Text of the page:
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What’s the Next Big Step for Climate Change in the Big Apple?

Climate change is having a big effect on the world, and some may turn their eye away from this issue and continue to tell themselves this isn’t happening. It will soon bite them back. This blog will focus on the effects that climate change will have on New York City. We have seen climate change impacts on New York City before with Super Storm Sandy in 2012. The damages were devastating. Homes were lost, businesses were lost, and lives were lost. The sea level rising caused MTA subway lines to flood and shut down. To prevent these impacts we have to better prepare for them.

We need to combat some of the main reasons causing climate changes. Climate change is mostly caused by carbon dioxide, which comes from deforestation, land use changes, and fossil fuel burners such as cars, buses, buildings and factories. Another greenhouse gase (GHG) is Methane, which comes from waste in landfills, agriculture, and from natural causes. (California Institute of Technology 3). If we don’t try to stop or at least slow down climate change, New York City’s inevitable fate will come sooner than we think. In a recent study in the article published by New York Magazine, author Andrew Rice used 3-D Google Earth App to predict the effect sea level rise will have on New York City. He stated that when using google earth, he added an additional 6 feet of sea level and his 86-year old building located at Canal and Varick street was turned almost into an island. And when he added 10 feet more, most of the lower east side and Battery Park was flooded. (Rice 10/11)

Today we will be looking at three things to combat the issue of Climate Change in New York City: 1) Mayor Bill De Blasio’s One City: Built To Last plan/80×50 plan, 2) De Blasio’s NYC Clean Feet plan, and 3) the East Side Coastal Resiliency Project otherwise known as The Big U.

One of the main causes of greenhouse gas emissions in New York City are its buildings.

It takes a lot of energy to build, which led the mayor to create Bill De Blasio’s One City: Built To Last. This is a 10-year plan that aims to reduce 80% of greenhouse gas emissions by 2050. De Blasio’s One City plan is a plan to reduce the city’s contributions to greenhouse gases. De Blasio’s plan includes retrofitting private and public buildings to reduce the city’s climate change impact. In doing so, it will create more green jobs and savings.

This plan will be very beneficial to our city; it is predicted to reduce 2.7 million metric tons of GHG emissions from buildings, save hundreds of millions of dollars in energy costs, while creating jobs for people in the process. Also by proceeding with this plan, other programs are set to help with it, which helps increase the chances of Bill De Blasio’s 80×50 plan which will create even more jobs and energy savings for building owners and tenants. This plan can help change the way to live in our city and help prevent or slow down the horrible future that climate change has in store for New York City.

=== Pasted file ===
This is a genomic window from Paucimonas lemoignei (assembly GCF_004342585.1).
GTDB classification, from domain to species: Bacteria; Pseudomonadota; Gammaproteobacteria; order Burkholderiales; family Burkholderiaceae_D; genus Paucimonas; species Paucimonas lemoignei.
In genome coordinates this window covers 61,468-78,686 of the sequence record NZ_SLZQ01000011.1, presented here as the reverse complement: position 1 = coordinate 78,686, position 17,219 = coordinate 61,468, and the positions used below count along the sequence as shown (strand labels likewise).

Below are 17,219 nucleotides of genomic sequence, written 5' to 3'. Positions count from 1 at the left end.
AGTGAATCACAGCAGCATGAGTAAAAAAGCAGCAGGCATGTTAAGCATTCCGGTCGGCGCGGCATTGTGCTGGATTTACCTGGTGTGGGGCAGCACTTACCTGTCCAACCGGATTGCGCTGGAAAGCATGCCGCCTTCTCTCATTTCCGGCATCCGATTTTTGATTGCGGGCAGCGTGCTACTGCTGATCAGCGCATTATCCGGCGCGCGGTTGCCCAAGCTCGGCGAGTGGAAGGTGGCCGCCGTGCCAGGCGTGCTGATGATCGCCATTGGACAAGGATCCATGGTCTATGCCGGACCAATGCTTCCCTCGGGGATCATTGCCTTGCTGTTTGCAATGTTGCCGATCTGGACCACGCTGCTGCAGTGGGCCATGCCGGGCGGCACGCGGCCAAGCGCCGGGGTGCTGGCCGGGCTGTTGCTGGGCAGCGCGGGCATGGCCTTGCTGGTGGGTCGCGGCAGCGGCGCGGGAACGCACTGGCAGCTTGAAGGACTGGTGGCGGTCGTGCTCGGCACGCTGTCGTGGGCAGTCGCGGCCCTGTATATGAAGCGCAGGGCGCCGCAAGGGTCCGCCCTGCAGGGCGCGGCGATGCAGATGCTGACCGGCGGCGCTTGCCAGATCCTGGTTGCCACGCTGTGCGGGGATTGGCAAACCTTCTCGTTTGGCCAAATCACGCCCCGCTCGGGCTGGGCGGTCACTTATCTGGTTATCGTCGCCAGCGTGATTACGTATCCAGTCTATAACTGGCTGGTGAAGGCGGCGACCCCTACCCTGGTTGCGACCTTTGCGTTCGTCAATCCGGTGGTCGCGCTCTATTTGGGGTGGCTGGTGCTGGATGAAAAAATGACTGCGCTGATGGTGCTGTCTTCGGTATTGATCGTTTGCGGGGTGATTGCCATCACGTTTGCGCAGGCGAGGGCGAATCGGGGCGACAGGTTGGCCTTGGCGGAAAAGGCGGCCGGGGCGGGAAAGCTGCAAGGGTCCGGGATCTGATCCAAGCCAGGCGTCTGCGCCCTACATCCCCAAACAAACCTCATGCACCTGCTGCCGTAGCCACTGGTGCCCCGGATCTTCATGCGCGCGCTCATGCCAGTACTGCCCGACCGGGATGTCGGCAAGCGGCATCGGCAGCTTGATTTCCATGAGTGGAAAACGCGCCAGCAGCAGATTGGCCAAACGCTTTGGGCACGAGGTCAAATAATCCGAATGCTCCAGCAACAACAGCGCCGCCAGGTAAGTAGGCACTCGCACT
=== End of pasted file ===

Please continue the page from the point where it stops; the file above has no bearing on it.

Finally, the BIG U proposal is geared to protect Lower Manhattan from floodwater, storms, and other climate change impacts.  This will be a barrier to protect the low-lying topography of Manhattan beginning at West 57th Street, going down to The Battery, and then back up to East 42nd Street.

It is important to know how climate change affects our world and that this is a serious issue that we cannot avoid. The least we can do is try to slow the process. That is by following through with the plans set by the mayor Bill De Blasio’s climate change plan to reduce our use in greenhouse gases and try to prevent New York City into becoming the next Atlantis. Hopefully by being successful in this plans, New York City could be an influence and model to other cities and might cause a reaction for others to be energy efficient and energy clean.



California Institute of Technology. “A Blanket Around Earth” 13 December 2016. Web.

10 December 2016.


Nyc.gov. “Climate Week: Mayor de Blasio Announces NYC Fleet Now Operates More Than

500 Electric Vehicles” 21 September 2016. Web. 10 December 2016.


Nyc.gov. “OneNYC: Mayor de Blasio Announces Major New Steps to Dramatically Reduce

NYC Buildings’ Greenhouse Gas Emissions.” 22 April 2016. Web. 10 December 2016.


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